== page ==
The Bills did manage one first with their takeaways, as their two INTs marked the first time Buffalo intercepted Tom Brady two or more times at Gillette Stadium.

“You rarely get that game from the Patriots as far as turnovers,” said LeSean McCoy. “We didn’t capitalize at all. So it was very frustrating. You get turnovers like that against any team you have to take advantage of them or it doesn’t matter. We didn’t capitalize.”

3 – Run game again not clicking

Buffalo’s run game has been a season-long struggle, and despite having LeSean McCoy back in the lineup, they could not seem to gain any traction against the Patriots run front.

“Offensively, you have to be able to run the football and stay balanced as best you can,” said McDermott. “It starts with creating the line of scrimmage. We had a couple of good runs early and then we couldn’t get anything going after that. And it was third and long a lot. I give them credit.”

In a familiar narrative, Josh Allen was the team’s leading rusher until the waning moments of the game with 30 yards on scrambles and read options.

The men up front could not reset the line of scrimmage with their ground attack as they managed just 2.8 yards per carry through the first two quarters. They finished with an average of just 4.0 thanks mainly to some scrambles by Allen.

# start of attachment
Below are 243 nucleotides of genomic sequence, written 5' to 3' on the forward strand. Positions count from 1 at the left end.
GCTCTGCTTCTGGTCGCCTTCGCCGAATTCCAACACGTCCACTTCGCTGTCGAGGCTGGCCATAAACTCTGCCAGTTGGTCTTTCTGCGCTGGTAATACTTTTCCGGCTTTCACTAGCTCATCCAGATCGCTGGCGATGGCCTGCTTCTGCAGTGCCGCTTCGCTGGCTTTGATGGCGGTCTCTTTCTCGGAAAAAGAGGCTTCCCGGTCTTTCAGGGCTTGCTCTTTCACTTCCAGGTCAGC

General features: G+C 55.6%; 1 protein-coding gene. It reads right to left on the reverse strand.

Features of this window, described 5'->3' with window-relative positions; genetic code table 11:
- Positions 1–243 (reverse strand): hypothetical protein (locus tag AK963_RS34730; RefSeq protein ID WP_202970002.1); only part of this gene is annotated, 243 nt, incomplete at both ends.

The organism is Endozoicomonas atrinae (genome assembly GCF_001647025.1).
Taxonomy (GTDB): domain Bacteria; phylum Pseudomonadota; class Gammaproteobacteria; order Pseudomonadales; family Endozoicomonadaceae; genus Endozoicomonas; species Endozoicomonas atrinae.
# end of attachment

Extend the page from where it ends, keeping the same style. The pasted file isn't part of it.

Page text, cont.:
It led to the decision by the offensive staff to depend largely on the pass come the second half of the game. Granted, being behind on the scoreboard contributed to the decision to pass more, but Buffalo’s offense ran the ball just five times over the final two quarters.

“When teams don’t get their run game going it’s tough for them to win football games,” said Allen. “They were forcing us to throw it and when they do that we’ve got to convert, and we have to make plays. I’ve got to make throws and we didn’t do it enough.”

McCoy finished the game with a mere nine yards on six carries.

“It’s been a real tough season,” said McCoy. “For sure one of the harder years for a long time. It is what it is. I can’t control that.”

Rookie Keith Ford was marginally more successful with 33 yards on seven carries. Buffalo’s running backs averaged just 3.23 yards per carry.